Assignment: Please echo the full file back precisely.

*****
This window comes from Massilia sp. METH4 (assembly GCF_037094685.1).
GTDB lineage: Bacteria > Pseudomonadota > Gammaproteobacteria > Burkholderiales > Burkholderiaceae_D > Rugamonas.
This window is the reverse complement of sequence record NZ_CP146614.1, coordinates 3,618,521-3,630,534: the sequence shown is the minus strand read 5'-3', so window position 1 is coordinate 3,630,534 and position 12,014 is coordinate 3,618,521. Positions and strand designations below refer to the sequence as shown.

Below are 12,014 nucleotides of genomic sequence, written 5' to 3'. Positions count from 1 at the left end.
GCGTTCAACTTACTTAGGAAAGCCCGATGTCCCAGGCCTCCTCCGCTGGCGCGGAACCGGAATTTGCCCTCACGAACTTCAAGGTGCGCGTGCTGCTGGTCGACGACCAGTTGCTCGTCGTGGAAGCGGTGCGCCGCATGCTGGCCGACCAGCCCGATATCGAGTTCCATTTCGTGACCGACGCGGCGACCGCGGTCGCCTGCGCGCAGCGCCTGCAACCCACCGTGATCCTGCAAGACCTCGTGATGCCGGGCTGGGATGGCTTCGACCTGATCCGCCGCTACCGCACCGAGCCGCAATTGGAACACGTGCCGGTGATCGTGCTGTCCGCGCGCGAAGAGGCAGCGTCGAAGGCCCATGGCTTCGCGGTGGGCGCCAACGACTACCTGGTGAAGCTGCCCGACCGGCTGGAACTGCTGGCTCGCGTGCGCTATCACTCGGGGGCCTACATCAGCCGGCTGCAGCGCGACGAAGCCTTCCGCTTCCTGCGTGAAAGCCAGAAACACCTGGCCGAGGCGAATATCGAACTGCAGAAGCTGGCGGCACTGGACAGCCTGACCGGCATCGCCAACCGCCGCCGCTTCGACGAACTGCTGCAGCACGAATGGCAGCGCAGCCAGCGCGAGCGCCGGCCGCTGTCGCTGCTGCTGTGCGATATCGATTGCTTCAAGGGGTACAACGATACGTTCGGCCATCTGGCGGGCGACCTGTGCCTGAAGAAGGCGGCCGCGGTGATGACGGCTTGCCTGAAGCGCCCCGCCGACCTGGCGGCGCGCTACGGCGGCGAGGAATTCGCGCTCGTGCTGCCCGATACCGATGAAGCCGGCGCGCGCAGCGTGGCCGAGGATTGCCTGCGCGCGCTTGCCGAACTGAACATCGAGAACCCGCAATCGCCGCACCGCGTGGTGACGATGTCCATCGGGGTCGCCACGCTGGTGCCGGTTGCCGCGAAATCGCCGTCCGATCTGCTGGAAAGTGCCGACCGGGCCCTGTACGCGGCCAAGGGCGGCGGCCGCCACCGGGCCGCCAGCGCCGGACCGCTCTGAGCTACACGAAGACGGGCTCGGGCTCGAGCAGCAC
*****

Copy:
This window comes from Massilia sp. METH4 (assembly GCF_037094685.1).
GTDB lineage: Bacteria > Pseudomonadota > Gammaproteobacteria > Burkholderiales > Burkholderiaceae_D > Rugamonas.
This window is the reverse complement of sequence record NZ_CP146614.1, coordinates 3,618,521-3,630,534: the sequence shown is the minus strand read 5'-3', so window position 1 is coordinate 3,630,534 and position 12,014 is coordinate 3,618,521. Positions and strand designations below refer to the sequence as shown.

Below are 12,014 nucleotides of genomic sequence, written 5' to 3'. Positions count from 1 at the left end.
GCGTTCAACTTACTTAGGAAAGCCCGATGTCCCAGGCCTCCTCCGCTGGCGCGGAACCGGAATTTGCCCTCACGAACTTCAAGGTGCGCGTGCTGCTGGTCGACGACCAGTTGCTCGTCGTGGAAGCGGTGCGCCGCATGCTGGCCGACCAGCCCGATATCGAGTTCCATTTCGTGACCGACGCGGCGACCGCGGTCGCCTGCGCGCAGCGCCTGCAACCCACCGTGATCCTGCAAGACCTCGTGATGCCGGGCTGGGATGGCTTCGACCTGATCCGCCGCTACCGCACCGAGCCGCAATTGGAACACGTGCCGGTGATCGTGCTGTCCGCGCGCGAAGAGGCAGCGTCGAAGGCCCATGGCTTCGCGGTGGGCGCCAACGACTACCTGGTGAAGCTGCCCGACCGGCTGGAACTGCTGGCTCGCGTGCGCTATCACTCGGGGGCCTACATCAGCCGGCTGCAGCGCGACGAAGCCTTCCGCTTCCTGCGTGAAAGCCAGAAACACCTGGCCGAGGCGAATATCGAACTGCAGAAGCTGGCGGCACTGGACAGCCTGACCGGCATCGCCAACCGCCGCCGCTTCGACGAACTGCTGCAGCACGAATGGCAGCGCAGCCAGCGCGAGCGCCGGCCGCTGTCGCTGCTGCTGTGCGATATCGATTGCTTCAAGGGGTACAACGATACGTTCGGCCATCTGGCGGGCGACCTGTGCCTGAAGAAGGCGGCCGCGGTGATGACGGCTTGCCTGAAGCGCCCCGCCGACCTGGCGGCGCGCTACGGCGGCGAGGAATTCGCGCTCGTGCTGCCCGATACCGATGAAGCCGGCGCGCGCAGCGTGGCCGAGGATTGCCTGCGCGCGCTTGCCGAACTGAACATCGAGAACCCGCAATCGCCGCACCGCGTGGTGACGATGTCCATCGGGGTCGCCACGCTGGTGCCGGTTGCCGCGAAATCGCCGTCCGATCTGCTGGAAAGTGCCGACCGGGCCCTGTACGCGGCCAAGGGCGGCGGCCGCCACCGGGCCGCCAGCGCCGGACCGCTCTGAGCTACACGAAGACGGGCTCGGGCTCGAGCAGCAC